The business of banking is in many English common law countries not defined by statute but by common law, the definition above. In other English common law jurisdictions there are statutory definitions of the business of banking or banking business. When looking at these definitions it is important to keep in mind that they are defining the business of banking for the purposes of the legislation, and not necessarily in general. In particular, most of the definitions are from legislation that has the purposes of entry regulating and supervising banks rather than regulating the actual business of banking. However, in many cases the statutory definition closely mirrors the common law one. Examples of statutory definitions:
• “banking business” means the business of receiving money on current or deposit account, paying and collecting cheques drawn by or paid in by customers, the making of advances to customers, and includes such other business as the Authority may prescribe for the purposes of this Act; (Banking Act (Singapore), Section 2, Interpretation).
• “banking business” means the business of either or both of the following:
1. receiving from the general public money on current, deposit, savings or other similar account repayable on demand or within less than [3 months] … or with a period of call or notice of less than that period;
2. paying or collecting checks drawn by or paid in by customers[7]
Since the advent of EFTPOS (Electronic Funds Transfer at Point Of Sale), direct credit, direct debit and internet banking, the cheque has lost its primacy in most banking systems as a payment instrument. This has led legal theorists to suggest that the cheque based definition should be broadened to include financial institutions that conduct current accounts for customers and enable customers to pay and be paid by third parties, even if they do not pay and collect checks.[8]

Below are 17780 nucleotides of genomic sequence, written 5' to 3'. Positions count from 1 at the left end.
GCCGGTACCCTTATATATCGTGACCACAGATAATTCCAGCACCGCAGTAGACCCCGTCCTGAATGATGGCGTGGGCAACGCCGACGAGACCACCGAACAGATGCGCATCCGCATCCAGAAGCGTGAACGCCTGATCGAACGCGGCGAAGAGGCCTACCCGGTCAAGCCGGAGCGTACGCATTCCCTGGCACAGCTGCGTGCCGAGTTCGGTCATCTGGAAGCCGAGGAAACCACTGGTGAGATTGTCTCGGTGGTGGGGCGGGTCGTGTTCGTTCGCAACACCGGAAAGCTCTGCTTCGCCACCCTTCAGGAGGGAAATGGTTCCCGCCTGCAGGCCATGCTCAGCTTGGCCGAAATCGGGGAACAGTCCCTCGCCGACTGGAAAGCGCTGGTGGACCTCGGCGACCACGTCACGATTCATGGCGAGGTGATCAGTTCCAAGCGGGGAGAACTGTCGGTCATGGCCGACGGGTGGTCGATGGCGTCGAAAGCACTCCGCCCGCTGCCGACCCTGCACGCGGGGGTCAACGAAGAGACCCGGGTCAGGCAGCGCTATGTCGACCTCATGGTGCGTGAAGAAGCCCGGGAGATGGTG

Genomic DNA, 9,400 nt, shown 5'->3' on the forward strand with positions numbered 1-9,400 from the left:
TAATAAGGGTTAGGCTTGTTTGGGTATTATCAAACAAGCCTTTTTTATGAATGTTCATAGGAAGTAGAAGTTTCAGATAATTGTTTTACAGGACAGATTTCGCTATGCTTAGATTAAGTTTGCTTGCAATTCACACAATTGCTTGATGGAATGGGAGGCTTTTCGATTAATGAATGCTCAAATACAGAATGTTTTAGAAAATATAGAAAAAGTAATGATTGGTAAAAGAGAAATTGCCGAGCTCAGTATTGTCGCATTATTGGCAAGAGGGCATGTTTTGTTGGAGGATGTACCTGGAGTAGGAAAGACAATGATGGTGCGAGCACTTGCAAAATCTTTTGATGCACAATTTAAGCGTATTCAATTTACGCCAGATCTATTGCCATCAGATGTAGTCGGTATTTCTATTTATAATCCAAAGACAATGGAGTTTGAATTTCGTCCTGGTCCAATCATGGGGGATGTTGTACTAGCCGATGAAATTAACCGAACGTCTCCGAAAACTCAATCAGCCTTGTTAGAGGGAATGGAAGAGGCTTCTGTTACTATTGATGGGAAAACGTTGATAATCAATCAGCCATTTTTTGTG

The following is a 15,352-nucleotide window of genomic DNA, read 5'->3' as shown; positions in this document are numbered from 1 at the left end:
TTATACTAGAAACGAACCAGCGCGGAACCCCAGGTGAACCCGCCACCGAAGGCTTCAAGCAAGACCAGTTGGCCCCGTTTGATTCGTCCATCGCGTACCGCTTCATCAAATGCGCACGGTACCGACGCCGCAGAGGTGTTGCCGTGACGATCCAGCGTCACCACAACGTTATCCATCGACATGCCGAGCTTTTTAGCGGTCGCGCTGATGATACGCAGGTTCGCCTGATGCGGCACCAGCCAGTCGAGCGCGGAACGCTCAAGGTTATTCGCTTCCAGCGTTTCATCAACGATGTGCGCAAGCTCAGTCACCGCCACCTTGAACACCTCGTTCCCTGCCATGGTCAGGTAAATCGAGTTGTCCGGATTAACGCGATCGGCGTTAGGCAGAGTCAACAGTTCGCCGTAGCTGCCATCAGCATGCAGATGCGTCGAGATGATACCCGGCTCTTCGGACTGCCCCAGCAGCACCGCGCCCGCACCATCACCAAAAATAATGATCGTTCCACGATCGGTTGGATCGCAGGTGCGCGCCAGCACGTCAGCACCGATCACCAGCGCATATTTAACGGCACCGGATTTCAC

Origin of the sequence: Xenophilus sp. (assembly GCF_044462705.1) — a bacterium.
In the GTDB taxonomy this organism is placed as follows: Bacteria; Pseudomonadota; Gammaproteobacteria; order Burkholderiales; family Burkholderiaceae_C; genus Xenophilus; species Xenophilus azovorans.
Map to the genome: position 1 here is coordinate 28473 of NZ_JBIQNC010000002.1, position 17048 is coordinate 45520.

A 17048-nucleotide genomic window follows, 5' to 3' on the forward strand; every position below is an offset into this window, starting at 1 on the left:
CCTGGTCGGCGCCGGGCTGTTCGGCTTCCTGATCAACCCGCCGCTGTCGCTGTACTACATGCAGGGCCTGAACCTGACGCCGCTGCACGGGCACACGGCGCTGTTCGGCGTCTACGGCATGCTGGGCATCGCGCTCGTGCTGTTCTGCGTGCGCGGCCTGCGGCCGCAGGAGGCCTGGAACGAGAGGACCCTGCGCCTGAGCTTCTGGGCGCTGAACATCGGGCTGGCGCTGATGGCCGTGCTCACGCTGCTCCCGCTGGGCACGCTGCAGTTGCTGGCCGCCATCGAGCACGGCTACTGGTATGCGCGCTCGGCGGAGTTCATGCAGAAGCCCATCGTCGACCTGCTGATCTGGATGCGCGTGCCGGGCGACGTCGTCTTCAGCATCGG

The oldest bank still in existence is Monte dei Paschi di Siena, headquartered in Siena, Italy, which has been operating continuously since 1472.
Thus a A customer (also known as a client, buyer, or purchaser) is the recipient of a good, service, product, or idea, obtained from a seller, vendor, or supplier for a monetary or other valuable consideration.[1][2] Customers are generally categorized into two types:
• An intermediate customer or trade customer (more informally: “the trade”) who is a dealer that purchases goods for re-sale.
• An ultimate customer who does not in turn re-sell the things bought but either passes them to the consumer or actually is the consumer.
A customer may or may not also be a consumer, but the two notions are distinct, even though the terms are commonly confused.[3][1] A customer purchases goods; a consumer uses them.[4][5] An ultimate customer may be a consumer as well, but just as equally may have purchased items for someone else to consume. An intermediate customer is not a consumer at all.[3][1] The situation is somewhat complicated in that ultimate customers of so-called industrial goods and services (who are entities such as government bodies, manufacturers, and educational and medical institutions) either themselves use up the goods and services that they buy, or incorporate them into other finished products, and so are technically consumers, too. However, they are rarely called that, but are rather called industrial customers or business-to-business customers. Similarly, customers who buy services rather than goods are rarely called consumers.